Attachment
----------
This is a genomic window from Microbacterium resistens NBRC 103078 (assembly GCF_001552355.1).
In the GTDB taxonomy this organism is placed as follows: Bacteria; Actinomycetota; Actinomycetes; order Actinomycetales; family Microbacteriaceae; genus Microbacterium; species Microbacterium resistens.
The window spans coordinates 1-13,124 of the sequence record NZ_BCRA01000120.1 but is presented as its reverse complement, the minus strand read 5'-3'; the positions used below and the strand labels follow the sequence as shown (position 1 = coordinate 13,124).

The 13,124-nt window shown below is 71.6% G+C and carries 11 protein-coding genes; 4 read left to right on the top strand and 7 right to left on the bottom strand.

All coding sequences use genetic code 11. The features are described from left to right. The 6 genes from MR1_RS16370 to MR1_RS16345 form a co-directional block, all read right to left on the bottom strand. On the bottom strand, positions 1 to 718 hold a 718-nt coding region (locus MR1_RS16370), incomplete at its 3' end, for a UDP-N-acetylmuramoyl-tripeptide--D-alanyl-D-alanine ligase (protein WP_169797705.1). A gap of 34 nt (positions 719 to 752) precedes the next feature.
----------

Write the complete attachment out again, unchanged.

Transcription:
This is a genomic window from Microbacterium resistens NBRC 103078 (assembly GCF_001552355.1).
In the GTDB taxonomy this organism is placed as follows: Bacteria; Actinomycetota; Actinomycetes; order Actinomycetales; family Microbacteriaceae; genus Microbacterium; species Microbacterium resistens.
The window spans coordinates 1-13,124 of the sequence record NZ_BCRA01000120.1 but is presented as its reverse complement, the minus strand read 5'-3'; the positions used below and the strand labels follow the sequence as shown (position 1 = coordinate 13,124).

The 13,124-nt window shown below is 71.6% G+C and carries 11 protein-coding genes; 4 read left to right on the top strand and 7 right to left on the bottom strand.

All coding sequences use genetic code 11. The features are described from left to right. The 6 genes from MR1_RS16370 to MR1_RS16345 form a co-directional block, all read right to left on the bottom strand. On the bottom strand, positions 1 to 718 hold a 718-nt coding region (locus MR1_RS16370), incomplete at its 3' end, for a UDP-N-acetylmuramoyl-tripeptide--D-alanyl-D-alanine ligase (protein WP_169797705.1). A gap of 34 nt (positions 719 to 752) precedes the next feature.